In 1863, Miss Jemima took a three-week holiday in Switzerland. Jemima Morrell came from a middle-class Yorkshire family, and certainly had the means to travel. But few English women ventured abroad alone in those days. For Miss Jemima, as indeed for many other young women in her circumstances, the prospect of making an unescorted tour of the continent was simply unthinkable. So Miss Jemima found her opportunity to travel by signing up for the first tour that Thomas Cook led to Switzerland. Cook was of course already an old hand at excursions. He had ushered thousands towards the Great Exhibition in London in 1851, and four years later secured concessions for travel across the Channel. In the years thereafter, he escorted groups to Brussels and Cologne, venturing up the Rhine as far as Baden-Baden and Strasbourg.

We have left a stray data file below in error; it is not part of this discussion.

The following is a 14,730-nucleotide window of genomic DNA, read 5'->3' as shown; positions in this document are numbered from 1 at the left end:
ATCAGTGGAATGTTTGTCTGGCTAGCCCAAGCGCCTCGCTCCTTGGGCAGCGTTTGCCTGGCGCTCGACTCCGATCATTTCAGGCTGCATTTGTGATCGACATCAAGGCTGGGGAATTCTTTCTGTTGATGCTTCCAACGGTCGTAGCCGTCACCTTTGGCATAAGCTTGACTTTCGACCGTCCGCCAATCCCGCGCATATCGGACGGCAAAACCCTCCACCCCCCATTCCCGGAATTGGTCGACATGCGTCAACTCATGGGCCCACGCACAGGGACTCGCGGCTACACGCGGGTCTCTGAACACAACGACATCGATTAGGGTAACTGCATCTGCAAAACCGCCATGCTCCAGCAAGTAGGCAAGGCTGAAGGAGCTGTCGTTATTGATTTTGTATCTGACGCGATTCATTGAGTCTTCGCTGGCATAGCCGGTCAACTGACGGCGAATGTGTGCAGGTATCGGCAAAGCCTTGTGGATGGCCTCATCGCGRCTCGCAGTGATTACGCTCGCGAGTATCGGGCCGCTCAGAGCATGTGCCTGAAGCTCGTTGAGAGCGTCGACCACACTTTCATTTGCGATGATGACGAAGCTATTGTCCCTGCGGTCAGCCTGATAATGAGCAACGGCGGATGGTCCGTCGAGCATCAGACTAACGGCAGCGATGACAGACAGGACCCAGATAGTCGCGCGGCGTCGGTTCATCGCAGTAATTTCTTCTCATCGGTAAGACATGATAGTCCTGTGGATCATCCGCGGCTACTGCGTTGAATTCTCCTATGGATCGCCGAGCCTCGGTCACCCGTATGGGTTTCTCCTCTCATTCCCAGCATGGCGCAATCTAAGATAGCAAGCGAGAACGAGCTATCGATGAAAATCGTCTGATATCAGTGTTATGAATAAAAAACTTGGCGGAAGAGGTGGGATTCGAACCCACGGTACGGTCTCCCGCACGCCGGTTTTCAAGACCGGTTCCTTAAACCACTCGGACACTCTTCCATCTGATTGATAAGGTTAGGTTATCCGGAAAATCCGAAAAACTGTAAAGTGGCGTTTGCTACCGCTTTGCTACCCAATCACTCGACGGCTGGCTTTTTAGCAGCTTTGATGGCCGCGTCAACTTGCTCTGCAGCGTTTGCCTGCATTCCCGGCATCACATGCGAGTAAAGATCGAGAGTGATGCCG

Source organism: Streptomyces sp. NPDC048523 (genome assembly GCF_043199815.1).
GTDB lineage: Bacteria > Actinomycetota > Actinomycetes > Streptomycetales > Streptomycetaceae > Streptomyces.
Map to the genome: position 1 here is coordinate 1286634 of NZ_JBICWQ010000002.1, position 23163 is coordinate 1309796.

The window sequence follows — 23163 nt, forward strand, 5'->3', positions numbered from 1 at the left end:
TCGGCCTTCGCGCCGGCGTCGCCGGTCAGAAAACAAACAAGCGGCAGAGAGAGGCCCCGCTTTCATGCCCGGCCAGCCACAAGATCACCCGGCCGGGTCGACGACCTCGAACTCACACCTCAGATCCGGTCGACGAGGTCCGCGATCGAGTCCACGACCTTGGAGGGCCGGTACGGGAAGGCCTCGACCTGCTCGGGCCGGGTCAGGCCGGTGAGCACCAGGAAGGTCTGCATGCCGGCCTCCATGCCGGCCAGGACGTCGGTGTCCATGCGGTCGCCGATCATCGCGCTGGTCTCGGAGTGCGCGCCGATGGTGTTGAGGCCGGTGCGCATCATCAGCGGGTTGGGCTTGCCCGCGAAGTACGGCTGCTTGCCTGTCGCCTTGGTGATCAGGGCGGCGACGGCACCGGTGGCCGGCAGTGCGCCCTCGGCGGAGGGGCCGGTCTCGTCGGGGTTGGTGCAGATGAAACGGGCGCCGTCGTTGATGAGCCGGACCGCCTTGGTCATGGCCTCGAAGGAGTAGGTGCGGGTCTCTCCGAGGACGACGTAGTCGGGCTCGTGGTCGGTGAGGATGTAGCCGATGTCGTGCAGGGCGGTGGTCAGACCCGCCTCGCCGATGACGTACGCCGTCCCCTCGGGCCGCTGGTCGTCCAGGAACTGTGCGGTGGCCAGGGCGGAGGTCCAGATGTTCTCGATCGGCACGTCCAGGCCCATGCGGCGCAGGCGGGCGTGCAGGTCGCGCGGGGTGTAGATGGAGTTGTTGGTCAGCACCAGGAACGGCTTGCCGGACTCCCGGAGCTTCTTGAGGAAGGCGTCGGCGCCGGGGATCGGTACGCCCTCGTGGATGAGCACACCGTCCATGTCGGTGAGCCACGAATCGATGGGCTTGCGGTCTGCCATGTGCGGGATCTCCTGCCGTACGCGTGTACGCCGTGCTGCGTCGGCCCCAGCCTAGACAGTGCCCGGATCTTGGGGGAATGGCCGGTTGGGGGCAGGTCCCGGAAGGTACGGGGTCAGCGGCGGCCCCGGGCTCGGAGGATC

In 1863, Cook pushed further south. The Alps beckoned. Thus it was that Miss Jemima found herself standing on 26 June 1963 in the company of several dozen other ladies and gentlemen on the railway platform at London Bridge — this at the uncomfortably early hour of six in the morning. The party proceeded by train to Newhaven (“not a drearier port anywhere,” Miss Jemima observed in her diary), and thence to Dieppe and Paris. By the time Cook’s party returned to London three weeks later, Miss Jemima had walked over glaciers and experienced scenes of unsurpassed grandeur in the Alps.
The details of Miss Jemima’s journey would have been long forgotten had the traveller not kept a diary.